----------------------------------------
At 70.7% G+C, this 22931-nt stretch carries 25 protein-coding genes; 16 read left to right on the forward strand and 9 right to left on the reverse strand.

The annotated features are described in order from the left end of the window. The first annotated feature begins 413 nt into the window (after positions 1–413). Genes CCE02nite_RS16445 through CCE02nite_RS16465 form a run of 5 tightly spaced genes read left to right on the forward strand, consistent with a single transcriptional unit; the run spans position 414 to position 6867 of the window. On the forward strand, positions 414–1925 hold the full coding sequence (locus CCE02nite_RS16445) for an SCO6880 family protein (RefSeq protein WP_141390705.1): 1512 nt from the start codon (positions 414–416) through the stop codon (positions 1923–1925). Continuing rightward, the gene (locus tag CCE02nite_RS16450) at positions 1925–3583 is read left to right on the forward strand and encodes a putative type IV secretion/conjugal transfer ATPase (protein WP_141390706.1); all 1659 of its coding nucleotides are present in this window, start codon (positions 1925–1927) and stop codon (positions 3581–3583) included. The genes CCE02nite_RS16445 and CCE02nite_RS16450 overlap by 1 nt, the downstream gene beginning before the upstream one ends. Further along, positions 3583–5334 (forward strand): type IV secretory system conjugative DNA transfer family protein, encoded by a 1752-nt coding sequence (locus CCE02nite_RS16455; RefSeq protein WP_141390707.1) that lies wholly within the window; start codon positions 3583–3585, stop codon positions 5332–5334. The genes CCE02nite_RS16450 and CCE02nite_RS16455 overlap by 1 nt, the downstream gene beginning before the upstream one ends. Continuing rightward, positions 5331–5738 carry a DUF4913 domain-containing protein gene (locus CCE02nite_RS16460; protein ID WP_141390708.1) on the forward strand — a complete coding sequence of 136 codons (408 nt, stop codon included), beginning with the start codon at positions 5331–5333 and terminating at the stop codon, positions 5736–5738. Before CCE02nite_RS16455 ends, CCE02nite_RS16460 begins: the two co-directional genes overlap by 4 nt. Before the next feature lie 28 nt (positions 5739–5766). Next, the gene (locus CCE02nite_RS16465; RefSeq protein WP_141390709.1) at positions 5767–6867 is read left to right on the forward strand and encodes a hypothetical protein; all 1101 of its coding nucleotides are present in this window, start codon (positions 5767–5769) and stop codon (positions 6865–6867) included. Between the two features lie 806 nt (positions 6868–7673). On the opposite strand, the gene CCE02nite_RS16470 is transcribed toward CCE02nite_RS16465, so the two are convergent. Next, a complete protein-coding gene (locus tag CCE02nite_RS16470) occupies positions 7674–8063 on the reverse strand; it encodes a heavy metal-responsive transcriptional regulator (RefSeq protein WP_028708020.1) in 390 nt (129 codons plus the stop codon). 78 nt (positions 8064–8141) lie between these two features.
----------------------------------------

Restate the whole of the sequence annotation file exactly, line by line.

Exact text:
At 70.7% G+C, this 22931-nt stretch carries 25 protein-coding genes; 16 read left to right on the forward strand and 9 right to left on the reverse strand.

The annotated features are described in order from the left end of the window. The first annotated feature begins 413 nt into the window (after positions 1–413). Genes CCE02nite_RS16445 through CCE02nite_RS16465 form a run of 5 tightly spaced genes read left to right on the forward strand, consistent with a single transcriptional unit; the run spans position 414 to position 6867 of the window. On the forward strand, positions 414–1925 hold the full coding sequence (locus CCE02nite_RS16445) for an SCO6880 family protein (RefSeq protein WP_141390705.1): 1512 nt from the start codon (positions 414–416) through the stop codon (positions 1923–1925). Continuing rightward, the gene (locus tag CCE02nite_RS16450) at positions 1925–3583 is read left to right on the forward strand and encodes a putative type IV secretion/conjugal transfer ATPase (protein WP_141390706.1); all 1659 of its coding nucleotides are present in this window, start codon (positions 1925–1927) and stop codon (positions 3581–3583) included. The genes CCE02nite_RS16445 and CCE02nite_RS16450 overlap by 1 nt, the downstream gene beginning before the upstream one ends. Further along, positions 3583–5334 (forward strand): type IV secretory system conjugative DNA transfer family protein, encoded by a 1752-nt coding sequence (locus CCE02nite_RS16455; RefSeq protein WP_141390707.1) that lies wholly within the window; start codon positions 3583–3585, stop codon positions 5332–5334. The genes CCE02nite_RS16450 and CCE02nite_RS16455 overlap by 1 nt, the downstream gene beginning before the upstream one ends. Continuing rightward, positions 5331–5738 carry a DUF4913 domain-containing protein gene (locus CCE02nite_RS16460; protein ID WP_141390708.1) on the forward strand — a complete coding sequence of 136 codons (408 nt, stop codon included), beginning with the start codon at positions 5331–5333 and terminating at the stop codon, positions 5736–5738. Before CCE02nite_RS16455 ends, CCE02nite_RS16460 begins: the two co-directional genes overlap by 4 nt. Before the next feature lie 28 nt (positions 5739–5766). Next, the gene (locus CCE02nite_RS16465; RefSeq protein WP_141390709.1) at positions 5767–6867 is read left to right on the forward strand and encodes a hypothetical protein; all 1101 of its coding nucleotides are present in this window, start codon (positions 5767–5769) and stop codon (positions 6865–6867) included. Between the two features lie 806 nt (positions 6868–7673). On the opposite strand, the gene CCE02nite_RS16470 is transcribed toward CCE02nite_RS16465, so the two are convergent. Next, a complete protein-coding gene (locus tag CCE02nite_RS16470) occupies positions 7674–8063 on the reverse strand; it encodes a heavy metal-responsive transcriptional regulator (RefSeq protein WP_028708020.1) in 390 nt (129 codons plus the stop codon). 78 nt (positions 8064–8141) lie between these two features.